Here's the beginning of my review of the Best Picture nominee from The American Conservative:
One of the oddities of the movie business is how films for grown-ups, such as “Frost/Nixon,” are now held hostage by that rather adolescent competition, the Academy Awards.
If “Frost/Nixon,” Ron Howard’s adroit rendering of Peter Morgan’s intelligent stage play about English TV personality David Frost’s 1977 interviews with deposed President Richard Nixon, had come out in April or August, it would have served as a refreshing break from the dreary fare of those off-months. Released at the end of the year to impress Oscar voters, however—along with seemingly the all the other non-superhero movies of 2008—“Frost/Nixon” has gotten lost in the box office crush, even after snagging Oscar nominations in five major categories (Best Picture, Directing, Acting, Editing, and Adapted Screenplay). Having spent the summer listening to my sons debate Iron Man versus Batman, the Oscar race leaves me perturbed that I’m now wondering whether Frank Langella’s Nixon could beat up Mickey Rourke’s Wrestler.
Unsurprisingly, Morgan’s persistent metaphor of the interviews as a boxing match between an untested lightweight and a battered ex-heavyweight champ doesn’t quite stand up to the scrutiny that a Best Picture winner should withstand.
Nonetheless, the glass is more than half-full. Ron Howard (“Apollo 13” and “A Beautiful Mind”) is a famous director because he was a child star, but he’s less an auteur with a distinctive style than a versatile craftsman in the tradition of all those highly effective but now easily confused golden age directors such as William Wyler and William Wellman.
One additional point worth mentioning is that Peter Morgan's somewhat contrived drama relies upon the contemporary audience's presumption that talk show hosts are lowbrows who are completely ignorant about anything other than celebrity culture. But that wasn't the assumption a generation ago. Big time talk show hosts back then were supposed to be middlebrows with a lively range of interests. (The pure entertainment industry talk show hosts like Merv Griffin and Mike Douglas were a tier below the top guys in prestige.)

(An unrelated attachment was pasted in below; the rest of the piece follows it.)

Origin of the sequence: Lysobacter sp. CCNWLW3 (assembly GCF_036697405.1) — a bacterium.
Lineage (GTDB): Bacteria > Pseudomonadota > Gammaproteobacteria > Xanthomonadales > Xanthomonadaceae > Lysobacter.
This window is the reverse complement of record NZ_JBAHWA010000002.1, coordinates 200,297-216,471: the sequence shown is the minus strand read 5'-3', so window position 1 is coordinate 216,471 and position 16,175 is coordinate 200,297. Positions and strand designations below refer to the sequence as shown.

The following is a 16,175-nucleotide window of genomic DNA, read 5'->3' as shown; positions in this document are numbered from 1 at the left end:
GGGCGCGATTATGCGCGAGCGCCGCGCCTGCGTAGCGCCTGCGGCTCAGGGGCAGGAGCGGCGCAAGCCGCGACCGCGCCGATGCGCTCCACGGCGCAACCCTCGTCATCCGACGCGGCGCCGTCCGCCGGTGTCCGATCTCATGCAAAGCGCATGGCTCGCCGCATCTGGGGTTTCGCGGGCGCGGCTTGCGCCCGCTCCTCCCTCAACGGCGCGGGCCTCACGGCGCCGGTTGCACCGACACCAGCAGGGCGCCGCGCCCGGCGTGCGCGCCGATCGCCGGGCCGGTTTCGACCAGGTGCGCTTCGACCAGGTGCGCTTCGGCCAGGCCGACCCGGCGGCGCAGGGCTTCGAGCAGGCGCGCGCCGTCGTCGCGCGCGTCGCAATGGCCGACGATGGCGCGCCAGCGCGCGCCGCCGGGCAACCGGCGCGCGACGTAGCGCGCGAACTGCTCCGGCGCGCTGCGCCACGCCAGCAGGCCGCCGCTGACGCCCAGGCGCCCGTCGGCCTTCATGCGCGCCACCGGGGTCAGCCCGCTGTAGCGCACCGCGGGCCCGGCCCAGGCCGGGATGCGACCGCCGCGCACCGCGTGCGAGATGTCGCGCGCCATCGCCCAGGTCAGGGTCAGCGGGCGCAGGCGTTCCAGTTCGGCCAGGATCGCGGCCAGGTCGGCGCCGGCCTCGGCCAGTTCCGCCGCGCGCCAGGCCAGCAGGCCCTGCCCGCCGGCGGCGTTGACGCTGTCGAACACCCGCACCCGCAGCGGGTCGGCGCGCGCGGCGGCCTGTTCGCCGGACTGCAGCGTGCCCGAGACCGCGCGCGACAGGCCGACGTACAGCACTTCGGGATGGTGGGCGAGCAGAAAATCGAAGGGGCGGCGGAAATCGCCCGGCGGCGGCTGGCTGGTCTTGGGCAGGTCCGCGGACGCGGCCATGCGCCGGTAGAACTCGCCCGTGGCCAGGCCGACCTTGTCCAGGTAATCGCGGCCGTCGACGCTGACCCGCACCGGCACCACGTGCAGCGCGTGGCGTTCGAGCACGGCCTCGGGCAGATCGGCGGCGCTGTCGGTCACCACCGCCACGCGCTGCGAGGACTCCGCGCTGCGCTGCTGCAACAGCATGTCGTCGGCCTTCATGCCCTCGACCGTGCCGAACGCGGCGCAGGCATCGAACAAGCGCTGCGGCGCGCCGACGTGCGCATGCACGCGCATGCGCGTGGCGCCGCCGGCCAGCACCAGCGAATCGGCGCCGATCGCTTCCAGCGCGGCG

Steve Allen, the first Tonight Show host, was a wit, a musician, and a rather earnest intellectual who wrote a shelf-full of books. Jack Paar's Tonight Shows were more like the Charlie Rose Show than today's Tonight. Carson's early 1970s competitors, Frost and Dick Cavett, were metropolitan raconteurs tied into the world of ideas in London and New York, respectively. They weren't deep thinkers, but they knew the deep thinkers. Carson was perhaps closer to the pure show biz model triumphant today, especially after his move from NYC to LA, but he had his outside interests, such as astronomy and population control, thus making the scientists Carl Sagan and Paul Ehrlich into huge celebrities.
It often wasn't hard to figure out where these guys fell on a sophisticated ideological scale. Steve Allen, for example, was clearly an anti-Communist liberal of the Arthur Schlesinger Jr. school, opposed to both Republicans and the 1960s New Left.